Everyone knows that Robert Galbraith is the pseudonym used by J.K. Rowling in her recent venture into crime fiction.
I picked up her latest book, The Cuckoo’s Calling in my local library with some trepidation. Would I like it? Continue reading The Cuckoo’s Calling, by Robert Galbraith (J.K. Rowling)
Double Indemnity is a crime-fiction novel and often cited as a classic of the genre. First published in 1936, the book remains very popular. Why?
Written in the first person, this is a crime novel told through the point of view of the murderer. The language is simple and conversational, using the idioms and figures of speech consistent with the narrator’s background, era and nationality – he is a Californian insurance salesman. While I’m sure this was perfectly in keeping with the time, the language seems quaintly old-fashioned in the 21st Century. (I guess this is an important lesson in how quickly our contemporary fiction can become dated.) Continue reading Double Indemnity, by James M Cain
I had forgotten how good Patricia Cornwell is. This is her first Kay Scarpetta novel and one that I read a long time ago. As part of my Birkbeck University course, I recently had to revisit it.
This is crime fiction at its best. Kay Scarpetta is the Chief Medical Examiner in Richmond, Virginia, and works with the police to uncover the identity of the serial murderer who is terrorising the city. There is no equivalent role in the UK, but Scarpetta’s responsibilities appear to be a combination of postmortem pathologist and police surgeon. Continue reading Postmortem, by Patricia Cornwell
This is a who-dunnit, with the main protagonist being an investigative reporter who takes up a commission to write an old man’s biography. But his real mission is to investigate the disappearance of a young girl.
The journalist’s task is complicated by the fact the events took place many years previously and there is considerable antagonism displayed by other family members to the supposed biography. In addition, the journalist faces an impending spell in prison and is embroiled in a messy love life.
This is the first book of a trilogy and I confess I haven’t read the other two in the series yet.
What I liked about this book: I liked the density of the story. There was a real sense of place and the characters were well rounded. Tension and uncertainty were maintained throughout the book and the resolution of the mystery was credible but unexpected. The plot was complex. There was no artificial happy ending.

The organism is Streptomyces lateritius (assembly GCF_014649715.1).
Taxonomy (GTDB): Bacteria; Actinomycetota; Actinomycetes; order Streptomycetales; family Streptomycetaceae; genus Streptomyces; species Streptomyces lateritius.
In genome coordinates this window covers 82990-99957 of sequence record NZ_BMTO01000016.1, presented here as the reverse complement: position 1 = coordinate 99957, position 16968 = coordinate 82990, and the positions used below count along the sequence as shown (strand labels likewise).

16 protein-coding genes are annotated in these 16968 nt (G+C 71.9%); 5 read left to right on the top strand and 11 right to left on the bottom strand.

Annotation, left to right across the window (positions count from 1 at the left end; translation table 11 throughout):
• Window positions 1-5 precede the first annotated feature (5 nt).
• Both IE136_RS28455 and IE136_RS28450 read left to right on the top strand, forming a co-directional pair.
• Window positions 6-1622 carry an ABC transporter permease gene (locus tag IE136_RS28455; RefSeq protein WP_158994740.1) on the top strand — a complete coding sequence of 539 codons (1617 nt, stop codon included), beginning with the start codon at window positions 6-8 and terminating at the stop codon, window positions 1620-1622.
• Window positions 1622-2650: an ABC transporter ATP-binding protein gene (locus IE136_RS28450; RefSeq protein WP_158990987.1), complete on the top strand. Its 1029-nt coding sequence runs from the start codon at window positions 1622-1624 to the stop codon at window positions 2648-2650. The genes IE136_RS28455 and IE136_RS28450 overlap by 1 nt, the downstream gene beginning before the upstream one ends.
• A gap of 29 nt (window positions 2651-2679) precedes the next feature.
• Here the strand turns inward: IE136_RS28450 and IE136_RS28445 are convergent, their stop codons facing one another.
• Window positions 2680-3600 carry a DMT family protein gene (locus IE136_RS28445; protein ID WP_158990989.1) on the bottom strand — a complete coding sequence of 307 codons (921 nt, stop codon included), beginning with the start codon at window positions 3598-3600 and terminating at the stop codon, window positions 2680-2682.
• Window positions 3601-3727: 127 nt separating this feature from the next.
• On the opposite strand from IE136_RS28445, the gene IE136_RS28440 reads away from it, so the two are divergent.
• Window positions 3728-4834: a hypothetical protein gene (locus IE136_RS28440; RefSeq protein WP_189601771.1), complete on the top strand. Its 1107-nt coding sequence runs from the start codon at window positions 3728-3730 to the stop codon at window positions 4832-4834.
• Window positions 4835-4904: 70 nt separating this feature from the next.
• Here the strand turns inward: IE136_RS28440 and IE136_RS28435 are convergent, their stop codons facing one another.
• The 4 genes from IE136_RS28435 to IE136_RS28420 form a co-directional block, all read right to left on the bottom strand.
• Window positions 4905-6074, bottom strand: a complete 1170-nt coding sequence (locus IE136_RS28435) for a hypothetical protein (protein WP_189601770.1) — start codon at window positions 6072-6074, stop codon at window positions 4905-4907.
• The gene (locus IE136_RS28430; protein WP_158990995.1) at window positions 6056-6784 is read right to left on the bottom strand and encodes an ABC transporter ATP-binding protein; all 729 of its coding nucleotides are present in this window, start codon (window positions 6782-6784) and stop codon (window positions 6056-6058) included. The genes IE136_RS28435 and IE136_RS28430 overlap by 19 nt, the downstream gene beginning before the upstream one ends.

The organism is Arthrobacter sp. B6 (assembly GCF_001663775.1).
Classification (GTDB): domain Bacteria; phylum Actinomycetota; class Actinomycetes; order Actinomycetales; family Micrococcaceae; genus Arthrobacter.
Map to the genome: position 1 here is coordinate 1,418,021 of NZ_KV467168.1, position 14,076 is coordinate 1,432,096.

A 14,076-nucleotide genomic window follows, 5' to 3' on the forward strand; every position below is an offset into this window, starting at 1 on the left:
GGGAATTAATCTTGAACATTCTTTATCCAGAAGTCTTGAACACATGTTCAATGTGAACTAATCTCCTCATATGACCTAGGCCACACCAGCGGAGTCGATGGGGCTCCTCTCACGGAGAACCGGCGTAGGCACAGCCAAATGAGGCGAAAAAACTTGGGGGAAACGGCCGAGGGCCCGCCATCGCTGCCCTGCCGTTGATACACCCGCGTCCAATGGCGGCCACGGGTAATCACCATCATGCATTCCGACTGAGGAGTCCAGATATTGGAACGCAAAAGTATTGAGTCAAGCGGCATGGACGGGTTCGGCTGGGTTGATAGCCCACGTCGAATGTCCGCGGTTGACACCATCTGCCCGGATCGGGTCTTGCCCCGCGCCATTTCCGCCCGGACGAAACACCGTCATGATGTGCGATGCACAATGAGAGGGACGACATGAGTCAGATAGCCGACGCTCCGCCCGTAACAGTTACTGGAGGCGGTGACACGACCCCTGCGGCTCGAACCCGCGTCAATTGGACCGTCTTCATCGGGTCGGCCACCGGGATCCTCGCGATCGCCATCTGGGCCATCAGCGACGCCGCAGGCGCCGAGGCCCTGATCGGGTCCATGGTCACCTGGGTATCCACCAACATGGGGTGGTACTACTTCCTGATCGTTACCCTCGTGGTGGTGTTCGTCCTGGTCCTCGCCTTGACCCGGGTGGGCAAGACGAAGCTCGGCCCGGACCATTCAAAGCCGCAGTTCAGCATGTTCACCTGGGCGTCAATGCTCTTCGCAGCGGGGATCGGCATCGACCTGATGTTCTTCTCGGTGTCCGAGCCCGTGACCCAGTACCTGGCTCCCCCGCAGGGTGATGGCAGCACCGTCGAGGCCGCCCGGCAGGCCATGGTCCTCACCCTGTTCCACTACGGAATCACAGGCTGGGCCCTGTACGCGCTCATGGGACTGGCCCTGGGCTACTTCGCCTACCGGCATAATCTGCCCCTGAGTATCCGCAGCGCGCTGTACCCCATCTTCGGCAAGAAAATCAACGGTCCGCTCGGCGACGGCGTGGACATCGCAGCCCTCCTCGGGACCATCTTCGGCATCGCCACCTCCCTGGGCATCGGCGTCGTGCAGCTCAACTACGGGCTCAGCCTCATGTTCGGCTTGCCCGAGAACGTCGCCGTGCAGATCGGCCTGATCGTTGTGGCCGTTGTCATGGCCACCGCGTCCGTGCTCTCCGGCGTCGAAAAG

What I didn’t like: The book began slowly and I was put off by the extended family and the parade of different characters with their foreign names, making it hard to follow who was who – despite the helpfully provided family tree.
In fact, the main problem I had with the beginning of the story was my uncertainty about who to identify with. Initially, it seemed unclear who the main character was, until the author appeared to settle on the journalist. It was brought home to me how important this element is to a reader. Near the beginning of any book, we expect to know who the story is about. Who do we focus our attention on?
There is a part of the book, near the end, where a particularly horrendous series of crimes is uncovered. This is never satisfactorily dealt with (maybe it is revisited in subsequent book in the series) and almost pushed aside as being too complex to address. I felt the late revelation of this aspect of the story, and the almost dismissive trivialisation of the crimes, was unsatisfactory and undermined some of the realism of the rest of the book.
But this is a great book and well worth reading. It demands some attention. I plan to read the next two books in the trilogy, but I am waiting for some dedicated reading time to appear in my schedule.